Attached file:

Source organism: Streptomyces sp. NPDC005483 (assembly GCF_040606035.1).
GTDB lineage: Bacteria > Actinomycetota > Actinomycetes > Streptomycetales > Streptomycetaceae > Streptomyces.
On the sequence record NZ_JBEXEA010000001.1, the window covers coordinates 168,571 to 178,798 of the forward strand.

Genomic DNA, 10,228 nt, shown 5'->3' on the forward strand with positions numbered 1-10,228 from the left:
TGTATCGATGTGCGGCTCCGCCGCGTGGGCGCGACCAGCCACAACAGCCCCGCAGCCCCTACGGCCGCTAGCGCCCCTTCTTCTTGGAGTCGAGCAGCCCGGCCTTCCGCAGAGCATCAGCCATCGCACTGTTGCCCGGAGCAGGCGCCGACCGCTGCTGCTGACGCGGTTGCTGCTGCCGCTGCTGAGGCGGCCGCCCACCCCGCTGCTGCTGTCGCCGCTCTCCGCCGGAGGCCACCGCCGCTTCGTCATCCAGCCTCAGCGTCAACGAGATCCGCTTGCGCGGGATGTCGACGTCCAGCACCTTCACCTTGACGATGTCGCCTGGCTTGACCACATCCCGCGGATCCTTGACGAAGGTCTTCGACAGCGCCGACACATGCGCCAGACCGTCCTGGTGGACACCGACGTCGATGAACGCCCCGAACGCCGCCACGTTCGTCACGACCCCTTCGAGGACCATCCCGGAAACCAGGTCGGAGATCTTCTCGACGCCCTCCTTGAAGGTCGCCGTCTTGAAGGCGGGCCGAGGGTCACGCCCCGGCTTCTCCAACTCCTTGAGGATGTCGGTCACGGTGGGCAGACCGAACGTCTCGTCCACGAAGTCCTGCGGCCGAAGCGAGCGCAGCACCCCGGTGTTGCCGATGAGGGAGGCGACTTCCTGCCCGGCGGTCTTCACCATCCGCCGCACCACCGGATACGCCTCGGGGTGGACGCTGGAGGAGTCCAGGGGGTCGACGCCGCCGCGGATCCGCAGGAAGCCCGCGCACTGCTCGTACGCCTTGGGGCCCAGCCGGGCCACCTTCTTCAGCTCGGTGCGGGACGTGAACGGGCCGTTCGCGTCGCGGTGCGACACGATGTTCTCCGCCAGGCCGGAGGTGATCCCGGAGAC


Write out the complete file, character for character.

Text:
Source organism: Streptomyces sp. NPDC005483 (assembly GCF_040606035.1).
GTDB lineage: Bacteria > Actinomycetota > Actinomycetes > Streptomycetales > Streptomycetaceae > Streptomyces.
On the sequence record NZ_JBEXEA010000001.1, the window covers coordinates 168,571 to 178,798 of the forward strand.

Genomic DNA, 10,228 nt, shown 5'->3' on the forward strand with positions numbered 1-10,228 from the left:
TGTATCGATGTGCGGCTCCGCCGCGTGGGCGCGACCAGCCACAACAGCCCCGCAGCCCCTACGGCCGCTAGCGCCCCTTCTTCTTGGAGTCGAGCAGCCCGGCCTTCCGCAGAGCATCAGCCATCGCACTGTTGCCCGGAGCAGGCGCCGACCGCTGCTGCTGACGCGGTTGCTGCTGCCGCTGCTGAGGCGGCCGCCCACCCCGCTGCTGCTGTCGCCGCTCTCCGCCGGAGGCCACCGCCGCTTCGTCATCCAGCCTCAGCGTCAACGAGATCCGCTTGCGCGGGATGTCGACGTCCAGCACCTTCACCTTGACGATGTCGCCTGGCTTGACCACATCCCGCGGATCCTTGACGAAGGTCTTCGACAGCGCCGACACATGCGCCAGACCGTCCTGGTGGACACCGACGTCGATGAACGCCCCGAACGCCGCCACGTTCGTCACGACCCCTTCGAGGACCATCCCGGAAACCAGGTCGGAGATCTTCTCGACGCCCTCCTTGAAGGTCGCCGTCTTGAAGGCGGGCCGAGGGTCACGCCCCGGCTTCTCCAACTCCTTGAGGATGTCGGTCACGGTGGGCAGACCGAACGTCTCGTCCACGAAGTCCTGCGGCCGAAGCGAGCGCAGCACCCCGGTGTTGCCGATGAGGGAGGCGACTTCCTGCCCGGCGGTCTTCACCATCCGCCGCACCACCGGATACGCCTCGGGGTGGACGCTGGAGGAGTCCAGGGGGTCGACGCCGCCGCGGATCCGCAGGAAGCCCGCGCACTGCTCGTACGCCTTGGGGCCCAGCCGGGCCACCTTCTTCAGCTCGGTGCGGGACGTGAACGGGCCGTTCGCGTCGCGGTGCGACACGATGTTCTCCGCCAGGCCGGAGGTGATCCCGGAGAC